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Comment - Nurses' skills need to be continually developed

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The year 2006 was challenging for specialist nurses. Many found that they had to justify their roles in providing expertise in their chosen field - the respiratory specialty was no exception. However, as we enter into 2007, there is light at the end of the tunnel.

The year 2006 was challenging for specialist nurses. Many found that they had to justify their roles in providing expertise in their chosen field - the respiratory specialty was no exception. However, as we enter into 2007, there is light at the end of the tunnel.

The move of chronic-disease management from secondary into primary care and the National Service Framework for Chronic Obstructive Pulmonary Disease, which is due to be implemented in early 2009, are both exciting opportunities for nurses to develop and expand their respiratory skills. It is evident that nurses will continue to play an essential role in the provision of effective care for patients with respiratory illnesses in the future. The history of respiratory nursing demonstrates how the specialty has risen to the challenge and expanded in response to healthcare needs.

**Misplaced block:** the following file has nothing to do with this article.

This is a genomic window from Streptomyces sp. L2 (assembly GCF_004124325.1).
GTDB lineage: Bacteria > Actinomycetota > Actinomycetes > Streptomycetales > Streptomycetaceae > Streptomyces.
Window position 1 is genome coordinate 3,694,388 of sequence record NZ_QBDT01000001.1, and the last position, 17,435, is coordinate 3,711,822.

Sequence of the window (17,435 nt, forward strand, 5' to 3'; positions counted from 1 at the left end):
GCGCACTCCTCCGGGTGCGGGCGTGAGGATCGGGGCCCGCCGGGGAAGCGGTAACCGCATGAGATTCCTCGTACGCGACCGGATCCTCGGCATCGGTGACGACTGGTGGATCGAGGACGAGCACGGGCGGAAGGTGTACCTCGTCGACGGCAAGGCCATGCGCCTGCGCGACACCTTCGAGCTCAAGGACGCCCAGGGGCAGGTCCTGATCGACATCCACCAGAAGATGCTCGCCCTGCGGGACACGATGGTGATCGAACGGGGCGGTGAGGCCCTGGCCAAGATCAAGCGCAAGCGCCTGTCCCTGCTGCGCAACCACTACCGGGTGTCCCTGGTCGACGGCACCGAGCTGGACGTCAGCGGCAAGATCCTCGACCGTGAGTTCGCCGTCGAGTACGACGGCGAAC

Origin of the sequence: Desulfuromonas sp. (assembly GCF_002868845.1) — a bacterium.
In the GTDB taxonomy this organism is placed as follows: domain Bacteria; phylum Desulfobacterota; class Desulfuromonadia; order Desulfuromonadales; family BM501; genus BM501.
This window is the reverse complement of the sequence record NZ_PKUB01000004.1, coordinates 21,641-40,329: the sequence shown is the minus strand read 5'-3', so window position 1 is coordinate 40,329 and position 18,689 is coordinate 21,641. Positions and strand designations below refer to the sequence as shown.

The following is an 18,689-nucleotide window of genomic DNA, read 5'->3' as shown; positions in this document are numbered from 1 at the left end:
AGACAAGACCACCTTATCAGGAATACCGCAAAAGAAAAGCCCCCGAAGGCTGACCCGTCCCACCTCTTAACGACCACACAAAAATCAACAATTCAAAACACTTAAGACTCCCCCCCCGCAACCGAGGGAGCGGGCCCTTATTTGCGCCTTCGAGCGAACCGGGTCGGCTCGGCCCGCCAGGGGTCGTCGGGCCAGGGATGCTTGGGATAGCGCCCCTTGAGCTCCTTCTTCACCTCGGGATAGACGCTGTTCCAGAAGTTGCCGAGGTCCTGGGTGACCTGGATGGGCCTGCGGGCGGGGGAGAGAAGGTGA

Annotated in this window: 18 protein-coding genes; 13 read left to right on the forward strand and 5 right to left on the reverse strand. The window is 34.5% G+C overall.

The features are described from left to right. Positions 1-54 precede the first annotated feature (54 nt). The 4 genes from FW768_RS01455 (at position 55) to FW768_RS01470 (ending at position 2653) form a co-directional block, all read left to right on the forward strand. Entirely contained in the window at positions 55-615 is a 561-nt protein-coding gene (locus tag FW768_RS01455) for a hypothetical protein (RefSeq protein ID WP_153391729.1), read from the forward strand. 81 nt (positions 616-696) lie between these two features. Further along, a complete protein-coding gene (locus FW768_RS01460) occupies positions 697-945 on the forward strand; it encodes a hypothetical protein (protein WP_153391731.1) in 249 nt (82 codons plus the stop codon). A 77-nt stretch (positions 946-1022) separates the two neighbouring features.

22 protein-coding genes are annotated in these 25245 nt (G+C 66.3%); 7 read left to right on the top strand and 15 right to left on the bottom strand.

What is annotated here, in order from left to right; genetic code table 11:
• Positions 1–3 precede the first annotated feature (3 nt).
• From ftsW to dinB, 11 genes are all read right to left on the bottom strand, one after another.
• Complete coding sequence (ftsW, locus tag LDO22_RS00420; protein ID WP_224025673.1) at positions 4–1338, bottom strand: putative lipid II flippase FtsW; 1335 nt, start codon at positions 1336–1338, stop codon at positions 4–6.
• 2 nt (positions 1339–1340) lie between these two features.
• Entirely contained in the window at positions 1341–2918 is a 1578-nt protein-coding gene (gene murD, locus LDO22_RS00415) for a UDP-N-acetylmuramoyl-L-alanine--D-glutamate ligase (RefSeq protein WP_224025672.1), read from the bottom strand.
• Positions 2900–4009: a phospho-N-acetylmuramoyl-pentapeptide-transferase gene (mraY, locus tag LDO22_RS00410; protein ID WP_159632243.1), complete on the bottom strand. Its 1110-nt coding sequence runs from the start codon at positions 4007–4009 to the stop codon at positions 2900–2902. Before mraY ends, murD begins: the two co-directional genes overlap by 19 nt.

Throughout the year Respiratory Nursing in Nursing Times provides regular updates. This issue includes a discussion about the management of non-concordance with TB medication - a particular problem as resistant TB is now more common than it used to be (p40).

The final article in a three-part series on blood gas analysis uses case studies to illustrate how to interpret results, consolidating the previous two articles (p42). This should aid the critical thinking that is required to make a diagnosis - undoubtedly a valuable skill for any nurse in any specialty.

There are clearly training needs required for nurses working in respiratory care and Sarah Dodds outlines an initiative that has enabled nurses to take blood samples for blood gas analysis (p44). This is particularly important as nurses are becoming more involved in the assessment of patients for long-term oxygen therapy.

The Association of Respiratory Nurse Specialists plays an important role in supporting nursing development and members are looking forward to its 10th-anniversary conference this year. The annual conference not only provides an ideal opportunity for nurse specialists to learn from leading experts in the field of respiratory care, but also provides an opportunity for delegates to learn from each other.

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